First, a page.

Odd Man Out

Tinson2’s Junior Cert results came out today.

He did well and is pleased. Very pleased, in fact, so much so that we realise that underneath his super-cool exterior he was actually quite anxious. He need not have worried, he did well in everything except, oddly, in C.S.P.E (Civic, Social & Political Education) which even he’s surprised at. C.P.S.E is the oddball comic relief of school subjects, the educational equivalent of Luna Lovegood. If any of you have young children who will one day face this exam, here is a brief summary of what you need to know to pass it:

  • voting is Good
  • littering is Bad
  • helping your neighbour is Good
  • turning up hungover or tired for work is Bad (this is a very recent change to the curriculum, until yesterday we all thought it was not just Good, but compulsory).

His best two subjects were Woodwork and Metalwork. I find this astonishing, since using chopsticks for two minutes till my fingers get tired is my idea of woodwork, while all I know about metalwork is that I am partly made of it.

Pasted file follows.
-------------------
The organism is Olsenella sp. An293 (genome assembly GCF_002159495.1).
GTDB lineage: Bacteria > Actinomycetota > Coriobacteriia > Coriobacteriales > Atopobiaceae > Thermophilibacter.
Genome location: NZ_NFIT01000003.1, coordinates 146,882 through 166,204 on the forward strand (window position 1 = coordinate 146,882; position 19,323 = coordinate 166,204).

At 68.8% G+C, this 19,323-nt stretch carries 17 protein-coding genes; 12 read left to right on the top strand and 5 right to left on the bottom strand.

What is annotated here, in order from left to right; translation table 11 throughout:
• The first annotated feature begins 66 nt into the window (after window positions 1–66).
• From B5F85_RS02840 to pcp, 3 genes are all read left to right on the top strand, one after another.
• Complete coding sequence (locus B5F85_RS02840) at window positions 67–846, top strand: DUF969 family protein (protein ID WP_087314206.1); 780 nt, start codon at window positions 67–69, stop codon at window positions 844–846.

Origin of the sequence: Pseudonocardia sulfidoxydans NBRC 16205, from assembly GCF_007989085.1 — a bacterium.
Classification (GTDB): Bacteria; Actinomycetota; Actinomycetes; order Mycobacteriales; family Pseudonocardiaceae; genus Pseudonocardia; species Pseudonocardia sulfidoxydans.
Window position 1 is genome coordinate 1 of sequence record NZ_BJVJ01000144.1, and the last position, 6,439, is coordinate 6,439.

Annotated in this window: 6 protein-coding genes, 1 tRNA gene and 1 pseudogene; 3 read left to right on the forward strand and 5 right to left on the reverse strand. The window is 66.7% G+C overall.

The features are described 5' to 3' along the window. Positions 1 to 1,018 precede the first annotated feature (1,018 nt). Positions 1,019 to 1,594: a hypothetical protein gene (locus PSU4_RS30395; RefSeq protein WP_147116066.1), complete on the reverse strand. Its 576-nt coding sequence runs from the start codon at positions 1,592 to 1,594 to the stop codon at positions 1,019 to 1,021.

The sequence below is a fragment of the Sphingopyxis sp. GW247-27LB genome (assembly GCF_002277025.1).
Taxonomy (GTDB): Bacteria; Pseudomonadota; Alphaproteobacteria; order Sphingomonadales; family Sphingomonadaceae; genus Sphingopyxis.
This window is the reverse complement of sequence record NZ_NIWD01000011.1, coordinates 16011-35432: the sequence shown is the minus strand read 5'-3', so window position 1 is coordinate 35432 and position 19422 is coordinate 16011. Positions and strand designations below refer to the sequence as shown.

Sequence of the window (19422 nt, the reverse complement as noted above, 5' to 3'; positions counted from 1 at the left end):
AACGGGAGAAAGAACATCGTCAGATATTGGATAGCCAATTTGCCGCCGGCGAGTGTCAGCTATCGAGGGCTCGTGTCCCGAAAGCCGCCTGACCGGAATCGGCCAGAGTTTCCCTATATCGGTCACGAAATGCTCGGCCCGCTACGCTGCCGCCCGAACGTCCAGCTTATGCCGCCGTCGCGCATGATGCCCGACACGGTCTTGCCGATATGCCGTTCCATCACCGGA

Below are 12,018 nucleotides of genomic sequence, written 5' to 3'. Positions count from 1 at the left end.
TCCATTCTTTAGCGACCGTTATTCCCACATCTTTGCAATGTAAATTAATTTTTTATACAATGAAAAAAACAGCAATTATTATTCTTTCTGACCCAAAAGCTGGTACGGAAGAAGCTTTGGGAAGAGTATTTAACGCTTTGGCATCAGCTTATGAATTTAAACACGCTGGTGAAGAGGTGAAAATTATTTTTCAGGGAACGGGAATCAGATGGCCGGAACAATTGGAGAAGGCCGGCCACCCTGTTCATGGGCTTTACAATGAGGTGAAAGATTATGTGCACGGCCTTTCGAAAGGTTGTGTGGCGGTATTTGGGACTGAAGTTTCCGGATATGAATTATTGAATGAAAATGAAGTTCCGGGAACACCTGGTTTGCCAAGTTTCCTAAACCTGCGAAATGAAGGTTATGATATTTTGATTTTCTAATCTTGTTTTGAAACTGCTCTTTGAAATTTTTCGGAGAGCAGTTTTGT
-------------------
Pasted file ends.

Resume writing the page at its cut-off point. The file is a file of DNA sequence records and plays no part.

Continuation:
And his next best subject was Science. Tinson1 won the Chemistry award in his last school exam, got an A in Biology in the Leaving Cert and is now at Trinity doing Science. Tingirl is just starting 2nd year, but in 1st year her best subject was, well, Science. There’s a bit of a theme going on here.

Yet I remember getting 26% in a science exam, and remember it because it was one of the good years. I remember a teacher holding up my two different drawings of the lungs, one marked “before inhaling” and the other marked “after exhaling” and trying to get me to understand that “before inhaling” and “after exhaling” are exactly the same thing. I remember that whenever I thought about the reproductive system (and back then I thought about little else) then my mind would fill with diagrams of the insides of rabbits.

When a child is very different to its parents we have a glib cliché “he must have been switched at birth”. That explanation looks less likely if all three of them are different to me, gifted in subjects that left me cold (because I didn’t understand thermal radiation).

Then I remember that my father, their grandad, was a carpenter by trade, could fix his own car, mend obstinate Christmas Tree lights, and loved (loves, he’s still alive) things like the space program, and fossils, and engineering feats like great bridges, and it all becomes clear.

I’m the one who was switched at birth.

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